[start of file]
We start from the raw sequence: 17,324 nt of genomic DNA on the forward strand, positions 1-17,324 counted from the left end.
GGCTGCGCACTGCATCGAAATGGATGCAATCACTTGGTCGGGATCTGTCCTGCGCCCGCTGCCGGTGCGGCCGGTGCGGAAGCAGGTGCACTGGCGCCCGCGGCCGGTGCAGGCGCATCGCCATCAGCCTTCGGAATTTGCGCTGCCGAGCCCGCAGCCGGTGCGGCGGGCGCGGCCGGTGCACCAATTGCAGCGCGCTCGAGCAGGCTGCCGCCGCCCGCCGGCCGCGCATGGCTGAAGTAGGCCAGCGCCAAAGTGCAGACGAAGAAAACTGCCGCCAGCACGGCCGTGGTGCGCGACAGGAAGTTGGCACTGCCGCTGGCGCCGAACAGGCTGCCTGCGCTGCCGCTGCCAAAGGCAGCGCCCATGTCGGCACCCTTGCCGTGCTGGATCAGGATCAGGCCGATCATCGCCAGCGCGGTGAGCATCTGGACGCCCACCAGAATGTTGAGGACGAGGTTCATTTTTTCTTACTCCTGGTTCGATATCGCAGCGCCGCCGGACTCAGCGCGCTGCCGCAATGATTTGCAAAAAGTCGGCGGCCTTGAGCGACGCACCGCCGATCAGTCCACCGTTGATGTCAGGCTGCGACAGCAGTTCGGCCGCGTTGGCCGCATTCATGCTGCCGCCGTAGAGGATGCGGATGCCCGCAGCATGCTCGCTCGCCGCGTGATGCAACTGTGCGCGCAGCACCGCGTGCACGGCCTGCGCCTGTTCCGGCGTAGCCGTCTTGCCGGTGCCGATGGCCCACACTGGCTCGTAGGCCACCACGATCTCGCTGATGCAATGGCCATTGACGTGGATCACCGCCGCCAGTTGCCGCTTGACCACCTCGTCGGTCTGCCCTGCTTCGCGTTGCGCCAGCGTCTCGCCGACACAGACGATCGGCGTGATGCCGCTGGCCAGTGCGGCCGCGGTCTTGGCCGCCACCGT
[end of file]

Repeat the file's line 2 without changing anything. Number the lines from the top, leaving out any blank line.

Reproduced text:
GGCTGCGCACTGCATCGAAATGGATGCAATCACTTGGTCGGGATCTGTCCTGCGCCCGCTGCCGGTGCGGCCGGTGCGGAAGCAGGTGCACTGGCGCCCGCGGCCGGTGCAGGCGCATCGCCATCAGCCTTCGGAATTTGCGCTGCCGAGCCCGCAGCCGGTGCGGCGGGCGCGGCCGGTGCACCAATTGCAGCGCGCTCGAGCAGGCTGCCGCCGCCCGCCGGCCGCGCATGGCTGAAGTAGGCCAGCGCCAAAGTGCAGACGAAGAAAACTGCCGCCAGCACGGCCGTGGTGCGCGACAGGAAGTTGGCACTGCCGCTGGCGCCGAACAGGCTGCCTGCGCTGCCGCTGCCAAAGGCAGCGCCCATGTCGGCACCCTTGCCGTGCTGGATCAGGATCAGGCCGATCATCGCCAGCGCGGTGAGCATCTGGACGCCCACCAGAATGTTGAGGACGAGGTTCATTTTTTCTTACTCCTGGTTCGATATCGCAGCGCCGCCGGACTCAGCGCGCTGCCGCAATGATTTGCAAAAAGTCGGCGGCCTTGAGCGACGCACCGCCGATCAGTCCACCGTTGATGTCAGGCTGCGACAGCAGTTCGGCCGCGTTGGCCGCATTCATGCTGCCGCCGTAGAGGATGCGGATGCCCGCAGCATGCTCGCTCGCCGCGTGATGCAACTGTGCGCGCAGCACCGCGTGCACGGCCTGCGCCTGTTCCGGCGTAGCCGTCTTGCCGGTGCCGATGGCCCACACTGGCTCGTAGGCCACCACGATCTCGCTGATGCAATGGCCATTGACGTGGATCACCGCCGCCAGTTGCCGCTTGACCACCTCGTCGGTCTGCCCTGCTTCGCGTTGCGCCAGCGTCTCGCCGACACAGACGATCGGCGTGATGCCGCTGGCCAGTGCGGCCGCGGTCTTGGCCGCCACCGT